Economic growth in the APEC region is expected to slow this year amid soaring inflation, a protracted war in Ukraine and heightened uncertainties, on top of the continuing impact of the pandemic and virus mutations that are draining resources, according to a new report by the APEC Policy Support Unit.
The APEC Policy Support Unit is now downgrading its gross domestic product (GDP) growth projection for the region to 2.5 percent in 2022, which is lower than its earlier projection of 3.2 percent. The growth forecast for next year has also been downgraded, from 3.4 percent to 2.6 percent.
“The expected economic moderation in APEC is in line with lower projections for the global economy. Earlier this week we saw the International Monetary Fund revise downward its global GDP forecast for 2022 to 3.2 percent from 3.6 percent,” said Rhea C. Hernando, a senior researcher with the Policy Support Unit. “The sharp downgrades in economic growth for China and the US together with an expected contraction in Russia weighed on the APEC region’s prospects.”
Global food and energy prices increased by 23 percent and 60 percent respectively in June compared to a year ago, contributing to a surge in inflation across the APEC region of 5.4 percent for the period of January to June this year. This is the highest inflation rate the region has seen since 2008 when it hit 6.6 percent at the height of the global financial crisis.
“Not only is inflation high, but it’s becoming broad-based, which particularly harms poor households and small businesses,” she added. “We expect that global inflation will remain elevated for the rest of this year and then taper in 2023 as aggressive monetary tightening takes effect. Inflation could return to pre-pandemic levels by 2024.”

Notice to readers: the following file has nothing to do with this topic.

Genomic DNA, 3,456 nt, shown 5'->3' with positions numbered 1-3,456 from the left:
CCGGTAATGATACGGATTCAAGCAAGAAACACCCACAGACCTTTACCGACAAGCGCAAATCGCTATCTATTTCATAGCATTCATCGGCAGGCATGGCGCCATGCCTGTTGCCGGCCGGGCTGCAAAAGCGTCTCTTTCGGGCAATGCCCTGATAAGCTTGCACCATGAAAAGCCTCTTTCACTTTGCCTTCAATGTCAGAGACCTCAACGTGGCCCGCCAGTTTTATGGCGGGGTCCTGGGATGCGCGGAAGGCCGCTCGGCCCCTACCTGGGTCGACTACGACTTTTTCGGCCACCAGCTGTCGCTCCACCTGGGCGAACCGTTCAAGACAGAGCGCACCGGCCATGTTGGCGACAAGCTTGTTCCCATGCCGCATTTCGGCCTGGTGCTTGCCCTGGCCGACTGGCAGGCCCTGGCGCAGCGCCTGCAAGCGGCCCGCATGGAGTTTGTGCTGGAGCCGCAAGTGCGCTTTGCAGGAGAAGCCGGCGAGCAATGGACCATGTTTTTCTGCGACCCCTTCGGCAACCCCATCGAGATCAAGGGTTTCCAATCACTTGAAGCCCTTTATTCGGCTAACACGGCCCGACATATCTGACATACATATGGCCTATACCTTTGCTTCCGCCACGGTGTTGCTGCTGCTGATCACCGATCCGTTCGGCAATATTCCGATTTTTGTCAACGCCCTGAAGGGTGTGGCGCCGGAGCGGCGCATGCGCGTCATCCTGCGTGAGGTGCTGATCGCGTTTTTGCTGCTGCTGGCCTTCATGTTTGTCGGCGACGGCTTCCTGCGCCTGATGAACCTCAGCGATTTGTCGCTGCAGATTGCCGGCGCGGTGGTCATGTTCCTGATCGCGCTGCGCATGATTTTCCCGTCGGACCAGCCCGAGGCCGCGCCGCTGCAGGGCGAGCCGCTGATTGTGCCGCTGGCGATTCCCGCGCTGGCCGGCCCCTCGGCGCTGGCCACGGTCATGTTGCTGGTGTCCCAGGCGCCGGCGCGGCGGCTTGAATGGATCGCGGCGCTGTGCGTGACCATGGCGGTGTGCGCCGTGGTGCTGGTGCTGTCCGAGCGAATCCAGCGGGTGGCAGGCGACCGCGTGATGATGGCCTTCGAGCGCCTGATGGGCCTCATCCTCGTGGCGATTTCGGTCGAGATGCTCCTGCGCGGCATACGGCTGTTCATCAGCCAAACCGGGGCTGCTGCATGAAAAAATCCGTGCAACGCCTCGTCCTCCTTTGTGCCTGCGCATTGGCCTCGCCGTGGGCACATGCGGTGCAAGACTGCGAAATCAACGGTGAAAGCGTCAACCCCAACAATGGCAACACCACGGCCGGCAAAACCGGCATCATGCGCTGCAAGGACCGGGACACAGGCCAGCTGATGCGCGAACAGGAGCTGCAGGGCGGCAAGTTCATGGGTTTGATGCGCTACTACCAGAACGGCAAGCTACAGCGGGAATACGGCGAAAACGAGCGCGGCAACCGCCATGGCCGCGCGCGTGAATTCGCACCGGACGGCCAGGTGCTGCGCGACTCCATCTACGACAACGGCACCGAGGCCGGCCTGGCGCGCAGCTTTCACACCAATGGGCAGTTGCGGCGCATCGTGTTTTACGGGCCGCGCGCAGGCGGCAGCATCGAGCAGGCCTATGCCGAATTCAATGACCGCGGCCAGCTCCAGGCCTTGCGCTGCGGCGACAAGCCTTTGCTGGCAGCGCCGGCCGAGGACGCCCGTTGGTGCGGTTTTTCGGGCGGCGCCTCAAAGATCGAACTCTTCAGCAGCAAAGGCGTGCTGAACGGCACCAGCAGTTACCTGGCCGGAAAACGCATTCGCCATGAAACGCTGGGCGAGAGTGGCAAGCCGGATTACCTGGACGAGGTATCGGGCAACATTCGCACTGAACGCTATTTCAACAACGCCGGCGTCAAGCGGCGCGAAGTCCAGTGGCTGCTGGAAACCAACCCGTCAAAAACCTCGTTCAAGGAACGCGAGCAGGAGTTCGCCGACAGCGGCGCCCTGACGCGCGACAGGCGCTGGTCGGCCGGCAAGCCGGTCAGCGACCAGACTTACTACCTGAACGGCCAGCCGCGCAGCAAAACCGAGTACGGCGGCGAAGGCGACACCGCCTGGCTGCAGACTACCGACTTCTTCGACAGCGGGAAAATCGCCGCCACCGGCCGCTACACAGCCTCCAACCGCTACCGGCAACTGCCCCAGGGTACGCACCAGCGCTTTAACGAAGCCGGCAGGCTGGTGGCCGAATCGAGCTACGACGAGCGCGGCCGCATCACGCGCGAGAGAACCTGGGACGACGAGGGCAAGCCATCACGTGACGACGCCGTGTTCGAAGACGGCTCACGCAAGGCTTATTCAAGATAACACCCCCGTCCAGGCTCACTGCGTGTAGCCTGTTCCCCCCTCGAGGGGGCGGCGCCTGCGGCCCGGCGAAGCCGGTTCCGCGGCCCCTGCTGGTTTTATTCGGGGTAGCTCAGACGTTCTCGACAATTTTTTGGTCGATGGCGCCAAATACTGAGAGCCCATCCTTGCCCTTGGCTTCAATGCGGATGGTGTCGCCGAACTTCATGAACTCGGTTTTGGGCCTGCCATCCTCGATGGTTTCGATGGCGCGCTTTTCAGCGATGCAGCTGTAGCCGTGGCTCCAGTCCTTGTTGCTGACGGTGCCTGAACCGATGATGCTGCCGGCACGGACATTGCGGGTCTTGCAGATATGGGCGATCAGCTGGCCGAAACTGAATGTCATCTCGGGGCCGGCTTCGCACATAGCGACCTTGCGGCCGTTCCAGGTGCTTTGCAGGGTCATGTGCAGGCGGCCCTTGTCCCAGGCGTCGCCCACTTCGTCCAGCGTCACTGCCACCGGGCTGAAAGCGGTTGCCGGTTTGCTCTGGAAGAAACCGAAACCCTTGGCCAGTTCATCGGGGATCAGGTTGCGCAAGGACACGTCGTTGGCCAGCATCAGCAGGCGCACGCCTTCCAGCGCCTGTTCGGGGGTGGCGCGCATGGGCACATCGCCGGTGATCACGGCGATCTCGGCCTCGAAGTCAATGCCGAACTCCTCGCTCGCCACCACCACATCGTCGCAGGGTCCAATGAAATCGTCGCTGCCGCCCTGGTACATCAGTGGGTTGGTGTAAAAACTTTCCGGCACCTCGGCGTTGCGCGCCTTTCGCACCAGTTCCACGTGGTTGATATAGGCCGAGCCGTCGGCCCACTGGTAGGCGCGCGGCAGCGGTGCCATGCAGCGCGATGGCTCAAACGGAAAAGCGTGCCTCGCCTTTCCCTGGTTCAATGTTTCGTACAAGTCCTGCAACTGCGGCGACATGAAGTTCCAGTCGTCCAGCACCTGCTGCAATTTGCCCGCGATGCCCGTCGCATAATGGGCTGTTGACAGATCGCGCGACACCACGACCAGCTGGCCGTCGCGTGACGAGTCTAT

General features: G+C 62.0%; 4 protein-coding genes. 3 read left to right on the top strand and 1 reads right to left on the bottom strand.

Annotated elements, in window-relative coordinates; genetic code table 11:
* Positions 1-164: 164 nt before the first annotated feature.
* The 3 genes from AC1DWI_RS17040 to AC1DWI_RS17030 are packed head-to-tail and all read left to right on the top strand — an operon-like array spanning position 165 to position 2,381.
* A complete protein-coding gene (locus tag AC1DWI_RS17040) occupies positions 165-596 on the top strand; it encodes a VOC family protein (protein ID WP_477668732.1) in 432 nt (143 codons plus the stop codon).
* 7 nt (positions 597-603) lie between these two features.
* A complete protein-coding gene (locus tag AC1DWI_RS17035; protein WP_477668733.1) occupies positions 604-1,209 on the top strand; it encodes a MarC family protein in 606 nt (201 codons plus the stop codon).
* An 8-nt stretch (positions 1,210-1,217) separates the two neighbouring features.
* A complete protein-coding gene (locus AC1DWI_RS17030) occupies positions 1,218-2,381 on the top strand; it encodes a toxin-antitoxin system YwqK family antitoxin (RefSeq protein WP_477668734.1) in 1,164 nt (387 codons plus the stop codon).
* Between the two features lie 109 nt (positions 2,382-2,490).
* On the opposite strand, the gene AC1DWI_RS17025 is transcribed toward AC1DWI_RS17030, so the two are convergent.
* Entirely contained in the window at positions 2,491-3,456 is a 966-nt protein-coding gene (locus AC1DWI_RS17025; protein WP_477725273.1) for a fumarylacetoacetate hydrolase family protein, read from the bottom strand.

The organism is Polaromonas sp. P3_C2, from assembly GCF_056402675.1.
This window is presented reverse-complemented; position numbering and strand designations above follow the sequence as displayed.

There is, however, a risk of inflation maintaining its momentum and remaining high for a longer period. According to the APEC Policy Support Unit’s analysis, the prolonged war in Ukraine could cause another round of supply shocks and price increases, on top of an already tight labor market.
Member economies are urged to ramp up crisis management efforts to soften the blow of inflation, uncertainties and virus mutations, especially for the most vulnerable. Measures that boost vaccination uptake remains vital to guard against a resurgence in infections.
Bringing down inflation needs to be the immediate focus for governments to help keep the cost of living relatively stable and reduce the risk of poverty. Monetary authorities need to be ready to use available tools at their disposal to bring down inflation and communicate policy changes clearly to anchor inflation expectations, said the recent report.
“Higher interest rates will dampen economic activity and stifle economic growth,” Hernando added. “We see the need for member economies to direct their fiscal policy towards improving revenue generation efforts, such as efficient tax collection and prudent government spending to ensure enough space to help the vulnerable.”
More coordinated and consistent cooperation is needed to improve the region’s economic resiliency in the medium to long term, explained Dr Denis Hew, Director of the APEC Policy Support Unit.
“Focusing on sustainability and inclusivity could future-proof the region,” he said. “This means strengthening the region’s connectivity, protecting the environment and mitigating the harmful effects of climate change, addressing the digital divide with updated rules as well as upgraded digital infrastructure and skills and increasing women’s participation in the economy.”
“While APEC has already taken some great initial steps to fortify the region’s resiliency, different member economies have varying economic conditions and development priorities. Now the key is to cooperate and translate these commitments into actions and actions into tangible benefits,” he concluded.
To read the full policy brief, Future-Proofing APEC Amid Challenges and Uncertainties, visit this page.